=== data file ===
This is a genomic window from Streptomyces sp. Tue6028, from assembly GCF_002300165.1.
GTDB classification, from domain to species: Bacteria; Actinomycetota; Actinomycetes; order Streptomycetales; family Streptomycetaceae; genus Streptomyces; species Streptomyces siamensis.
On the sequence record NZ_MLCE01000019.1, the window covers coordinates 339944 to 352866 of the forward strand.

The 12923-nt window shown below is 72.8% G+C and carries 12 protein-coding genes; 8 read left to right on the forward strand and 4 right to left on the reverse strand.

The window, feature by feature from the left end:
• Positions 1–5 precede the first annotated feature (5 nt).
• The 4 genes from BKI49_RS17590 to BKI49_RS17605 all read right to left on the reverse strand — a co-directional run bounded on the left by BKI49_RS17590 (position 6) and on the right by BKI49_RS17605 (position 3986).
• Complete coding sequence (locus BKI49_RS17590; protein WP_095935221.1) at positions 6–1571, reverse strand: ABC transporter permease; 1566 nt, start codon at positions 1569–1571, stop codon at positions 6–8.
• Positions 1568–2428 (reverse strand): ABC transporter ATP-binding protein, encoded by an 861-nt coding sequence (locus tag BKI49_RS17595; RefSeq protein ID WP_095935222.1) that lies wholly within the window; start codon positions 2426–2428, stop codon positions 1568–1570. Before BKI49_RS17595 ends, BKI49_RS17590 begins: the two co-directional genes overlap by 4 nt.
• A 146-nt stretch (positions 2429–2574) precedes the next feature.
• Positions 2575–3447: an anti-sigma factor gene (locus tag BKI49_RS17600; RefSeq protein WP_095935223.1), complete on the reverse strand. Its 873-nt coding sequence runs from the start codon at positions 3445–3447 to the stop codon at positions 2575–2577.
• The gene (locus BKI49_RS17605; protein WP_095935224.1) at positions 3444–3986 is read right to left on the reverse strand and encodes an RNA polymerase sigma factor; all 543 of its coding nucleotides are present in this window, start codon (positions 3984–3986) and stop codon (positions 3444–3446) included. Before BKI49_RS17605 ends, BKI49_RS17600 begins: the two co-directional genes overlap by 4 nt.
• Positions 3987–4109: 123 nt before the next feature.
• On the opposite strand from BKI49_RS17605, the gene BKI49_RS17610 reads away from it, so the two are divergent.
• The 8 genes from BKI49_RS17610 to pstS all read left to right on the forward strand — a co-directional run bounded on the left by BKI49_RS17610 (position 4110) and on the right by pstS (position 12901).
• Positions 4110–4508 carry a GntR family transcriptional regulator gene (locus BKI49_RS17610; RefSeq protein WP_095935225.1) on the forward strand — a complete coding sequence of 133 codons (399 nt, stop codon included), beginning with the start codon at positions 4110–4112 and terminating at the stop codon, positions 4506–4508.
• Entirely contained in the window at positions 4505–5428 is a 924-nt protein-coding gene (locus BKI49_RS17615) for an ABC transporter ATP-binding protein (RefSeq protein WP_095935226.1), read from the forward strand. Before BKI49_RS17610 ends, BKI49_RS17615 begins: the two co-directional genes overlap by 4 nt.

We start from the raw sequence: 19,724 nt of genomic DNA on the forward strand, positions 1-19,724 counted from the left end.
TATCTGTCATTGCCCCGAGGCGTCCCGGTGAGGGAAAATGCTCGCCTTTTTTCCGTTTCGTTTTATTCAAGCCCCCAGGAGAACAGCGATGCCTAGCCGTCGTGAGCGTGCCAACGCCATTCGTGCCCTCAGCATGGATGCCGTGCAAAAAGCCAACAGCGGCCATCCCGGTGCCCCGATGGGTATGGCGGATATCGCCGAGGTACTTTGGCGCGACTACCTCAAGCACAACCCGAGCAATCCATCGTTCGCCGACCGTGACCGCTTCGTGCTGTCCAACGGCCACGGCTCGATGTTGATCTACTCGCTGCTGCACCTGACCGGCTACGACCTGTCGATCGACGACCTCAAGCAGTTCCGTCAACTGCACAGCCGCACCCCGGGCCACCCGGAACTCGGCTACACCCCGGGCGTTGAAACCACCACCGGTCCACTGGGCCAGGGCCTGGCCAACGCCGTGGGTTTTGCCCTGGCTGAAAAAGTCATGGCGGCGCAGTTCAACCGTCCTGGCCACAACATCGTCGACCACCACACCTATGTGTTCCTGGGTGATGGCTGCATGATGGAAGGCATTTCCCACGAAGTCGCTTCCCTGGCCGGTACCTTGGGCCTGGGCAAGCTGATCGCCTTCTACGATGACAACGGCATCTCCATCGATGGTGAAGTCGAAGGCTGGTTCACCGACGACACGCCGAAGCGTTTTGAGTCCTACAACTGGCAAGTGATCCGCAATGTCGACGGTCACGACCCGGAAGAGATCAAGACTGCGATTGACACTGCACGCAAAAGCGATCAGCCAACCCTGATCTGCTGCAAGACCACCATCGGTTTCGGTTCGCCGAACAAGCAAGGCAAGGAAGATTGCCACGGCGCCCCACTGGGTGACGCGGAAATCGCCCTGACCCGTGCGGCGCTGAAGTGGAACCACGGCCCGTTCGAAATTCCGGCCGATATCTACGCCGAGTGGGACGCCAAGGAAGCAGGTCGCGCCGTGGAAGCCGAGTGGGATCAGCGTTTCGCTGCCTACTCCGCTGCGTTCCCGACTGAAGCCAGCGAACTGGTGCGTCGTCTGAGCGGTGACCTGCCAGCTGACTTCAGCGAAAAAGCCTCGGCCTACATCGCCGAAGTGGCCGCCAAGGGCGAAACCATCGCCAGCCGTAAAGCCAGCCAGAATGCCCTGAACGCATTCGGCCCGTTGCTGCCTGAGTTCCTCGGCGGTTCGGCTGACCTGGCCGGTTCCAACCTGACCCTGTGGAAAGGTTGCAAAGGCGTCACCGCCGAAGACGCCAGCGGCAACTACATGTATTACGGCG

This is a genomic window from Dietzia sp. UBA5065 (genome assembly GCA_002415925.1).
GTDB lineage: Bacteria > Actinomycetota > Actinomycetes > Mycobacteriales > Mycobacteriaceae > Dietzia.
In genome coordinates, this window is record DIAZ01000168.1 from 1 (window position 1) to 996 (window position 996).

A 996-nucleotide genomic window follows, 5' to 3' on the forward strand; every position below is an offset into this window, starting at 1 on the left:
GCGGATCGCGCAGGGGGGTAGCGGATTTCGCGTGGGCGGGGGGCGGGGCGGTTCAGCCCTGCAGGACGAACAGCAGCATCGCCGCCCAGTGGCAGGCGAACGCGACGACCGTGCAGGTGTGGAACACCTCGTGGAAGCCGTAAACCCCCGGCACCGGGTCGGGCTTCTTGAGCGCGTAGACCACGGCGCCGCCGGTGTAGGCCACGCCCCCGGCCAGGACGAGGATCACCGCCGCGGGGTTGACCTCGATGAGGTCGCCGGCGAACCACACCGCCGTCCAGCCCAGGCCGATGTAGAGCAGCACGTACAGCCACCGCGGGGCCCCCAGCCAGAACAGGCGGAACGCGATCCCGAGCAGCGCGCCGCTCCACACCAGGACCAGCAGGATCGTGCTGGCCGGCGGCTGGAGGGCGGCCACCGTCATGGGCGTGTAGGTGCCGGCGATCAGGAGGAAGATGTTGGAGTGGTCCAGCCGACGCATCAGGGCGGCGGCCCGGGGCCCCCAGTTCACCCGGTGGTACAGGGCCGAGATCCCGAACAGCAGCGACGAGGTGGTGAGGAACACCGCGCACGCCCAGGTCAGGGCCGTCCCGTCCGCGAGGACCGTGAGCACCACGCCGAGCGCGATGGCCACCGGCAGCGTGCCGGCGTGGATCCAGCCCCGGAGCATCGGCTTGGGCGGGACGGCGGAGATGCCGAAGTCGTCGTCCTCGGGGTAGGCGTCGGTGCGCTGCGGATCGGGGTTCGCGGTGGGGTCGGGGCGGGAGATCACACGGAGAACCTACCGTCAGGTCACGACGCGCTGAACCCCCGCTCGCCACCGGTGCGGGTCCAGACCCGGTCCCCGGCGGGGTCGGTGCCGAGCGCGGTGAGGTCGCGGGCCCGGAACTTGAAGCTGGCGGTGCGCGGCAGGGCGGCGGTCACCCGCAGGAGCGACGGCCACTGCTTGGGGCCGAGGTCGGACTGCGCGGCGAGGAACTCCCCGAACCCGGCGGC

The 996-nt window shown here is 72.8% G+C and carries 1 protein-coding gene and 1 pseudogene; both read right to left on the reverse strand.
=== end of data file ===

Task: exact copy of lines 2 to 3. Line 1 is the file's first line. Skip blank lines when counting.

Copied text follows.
GTDB classification, from domain to species: Bacteria; Actinomycetota; Actinomycetes; order Streptomycetales; family Streptomycetaceae; genus Streptomyces; species Streptomyces siamensis.
On the sequence record NZ_MLCE01000019.1, the window covers coordinates 339944 to 352866 of the forward strand.